It’s time to put an end to the idea that eating a vegetarian, vegan, or plant-based diet and being a strong, fit athlete are mutually exclusive. I became a much stronger runner almost immediately after switching to a vegetarian diet, and feel even better now that I’ve been vegan for several years. But you don’t have to take my word for it: There are plenty of world-class athletes (and not just endurance runners) that don’t eat meat. Scott Jurek, one of the greatest ultramarathoners of all time, is vegan. So is Alex Morgan, co-captain of the US Women’s Soccer team.
Most of the Tennessee Titans linebackers are plant-based, and New England Patriots star quarterback Cam Newton is too. (Is Tom Brady vegan? Not quite, but at 80 percent vegetables, we can definitely call his diet “plant-centered.”)
Then there are the strength and bodybuilding athletes like Rich Roll, Natalie Matthews, and strongman Patrik Baboumian, who not only excel on a plant-based diet, but have been wildly successful in competition. And of course, there’s Robert Cheeke, known by many as the pioneer of vegan bodybuilding, and the co-author of my new book, The Plant-Based Athlete. Athletes are no longer just making a meat-free diet work for their training; they’re thriving because of it.
The Plant-Based Athlete Diet
A plant-based diet plan for endurance athletes is really not all that different from a normal (healthy) diet, with the exception, of course, of the meat and animal products. If you’re switching from eating McDonald’s every day, then sure, it’s going to take some getting used to. But if you eat lots of nutritious, whole foods as it is, there really aren’t all that many adjustments you need to make to go vegetarian, and from there, to go plant-based. You can take it as far as you want, and some vegetarian and vegan athletes tend toward raw and gluten-free diets, citing even greater energy gains. But of course, you don’t have to take it that far to see the benefits. There are differing degrees of health in plant-based diets, and mine includes a lot of delicious cooked foods that people following more traditional diets would eat.
The Plant-Based Diet for Muscle Gain and Strength
The same can be said about going plant-based when your goal is to gain weight, build muscle, become a bodybuilder. But when that’s the goal, there are a few things to consider about your nutrition (exactly like there would be if you were trying to add muscle on a non-vegan diet):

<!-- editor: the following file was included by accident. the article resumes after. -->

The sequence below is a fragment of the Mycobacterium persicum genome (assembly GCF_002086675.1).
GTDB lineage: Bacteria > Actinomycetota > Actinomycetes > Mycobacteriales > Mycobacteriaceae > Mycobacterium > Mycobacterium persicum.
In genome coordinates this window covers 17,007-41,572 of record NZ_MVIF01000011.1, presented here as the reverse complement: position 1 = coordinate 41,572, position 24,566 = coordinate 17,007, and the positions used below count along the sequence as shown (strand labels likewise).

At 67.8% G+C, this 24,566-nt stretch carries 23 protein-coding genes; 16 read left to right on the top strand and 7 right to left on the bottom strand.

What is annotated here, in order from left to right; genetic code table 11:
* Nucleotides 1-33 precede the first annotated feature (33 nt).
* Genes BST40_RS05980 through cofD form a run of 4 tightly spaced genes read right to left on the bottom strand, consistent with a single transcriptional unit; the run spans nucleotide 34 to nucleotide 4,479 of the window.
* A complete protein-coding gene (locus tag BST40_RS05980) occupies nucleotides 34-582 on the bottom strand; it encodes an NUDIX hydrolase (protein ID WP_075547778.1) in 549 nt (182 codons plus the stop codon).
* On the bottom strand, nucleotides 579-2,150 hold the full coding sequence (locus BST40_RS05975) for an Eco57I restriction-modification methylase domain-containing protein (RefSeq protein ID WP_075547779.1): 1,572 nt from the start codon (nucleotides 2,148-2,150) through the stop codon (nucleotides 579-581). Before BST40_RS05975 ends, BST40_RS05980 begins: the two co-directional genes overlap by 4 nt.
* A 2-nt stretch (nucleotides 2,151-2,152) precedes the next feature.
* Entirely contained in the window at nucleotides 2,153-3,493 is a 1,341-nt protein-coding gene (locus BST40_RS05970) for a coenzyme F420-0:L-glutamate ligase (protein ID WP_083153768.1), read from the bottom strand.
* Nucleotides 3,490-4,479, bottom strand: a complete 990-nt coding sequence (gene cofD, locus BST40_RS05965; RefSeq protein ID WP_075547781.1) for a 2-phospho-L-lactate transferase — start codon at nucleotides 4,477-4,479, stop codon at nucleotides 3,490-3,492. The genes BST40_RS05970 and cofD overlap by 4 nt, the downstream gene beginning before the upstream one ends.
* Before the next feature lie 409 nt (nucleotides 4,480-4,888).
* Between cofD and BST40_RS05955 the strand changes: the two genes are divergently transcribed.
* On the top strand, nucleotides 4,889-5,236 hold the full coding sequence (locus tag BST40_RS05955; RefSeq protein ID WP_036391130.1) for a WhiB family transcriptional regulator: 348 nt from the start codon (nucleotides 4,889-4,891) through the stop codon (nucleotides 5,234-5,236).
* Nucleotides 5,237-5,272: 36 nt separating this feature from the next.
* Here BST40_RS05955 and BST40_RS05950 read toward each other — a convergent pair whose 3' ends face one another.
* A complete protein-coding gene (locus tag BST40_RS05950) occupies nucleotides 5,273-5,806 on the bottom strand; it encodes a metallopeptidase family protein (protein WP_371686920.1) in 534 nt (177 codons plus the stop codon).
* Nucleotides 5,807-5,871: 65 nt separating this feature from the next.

- Macronutrient ratios that fit your specific body and goals.
- Understanding your caloric needs.
- And having a proper workout plan to accompany your nutrition strategy.
That said, what I’ve found to be true for myself and countless people I’ve met along the way is that when it comes to long-term health, simpler is better.
The Philosophy: Healthy but Accessible
There are some fantastic books out there that espouse what I consider to be an “ideal” diet, from the standpoint of athletic performance. Vegan, high-raw, alkaline. (See Brendan Brazier’s Thrive, for example.) Eating that way is great. But it’s tough. Lots of strange ingredients, low-temperature cooking, and very little starchy goodness for the pasta lovers among us. For meat-eaters looking to make a change (without causing their families to rebel), the chasm between this type of diet and their current one is huge.
I’d like to offer an alternative, a diet that is plant-based (or vegetarian if that’s as far as you want to take it), that’s substantial enough to support endurance training, can be adapted for strength training, and that’s delicious and accessible to new vegans.
I’ll be the first to admit you can do better nutritionally, but I believe that it’s more important to have a diet you’ll stick to first. Once you’re used to eating vegetarian or vegan (and training on that diet), that’s when it’s time to consider getting more advanced — whether by ramping up the micronutrient density, experimenting with intermittent fasting, or even trying a vegetarian or vegan paleo diet.
But Where Do You Get Your Protein? The answer is that protein is in all plant foods, just generally in lower quantities. Still, if you’re eating a well-rounded plant-based diet with a healthy mix of beans, nuts, and seeds, you’ll generally have no trouble getting more than enough protein from vegan foods. At first, it may take some conscious effort to make sure you get a healthy amount of protein in every meal, but it’s not that hard. If you’re aggressively trying to build muscle, or if you’re just concerned about your protein levels, there’s always the option for plant-based protein powders, but most people won’t need them.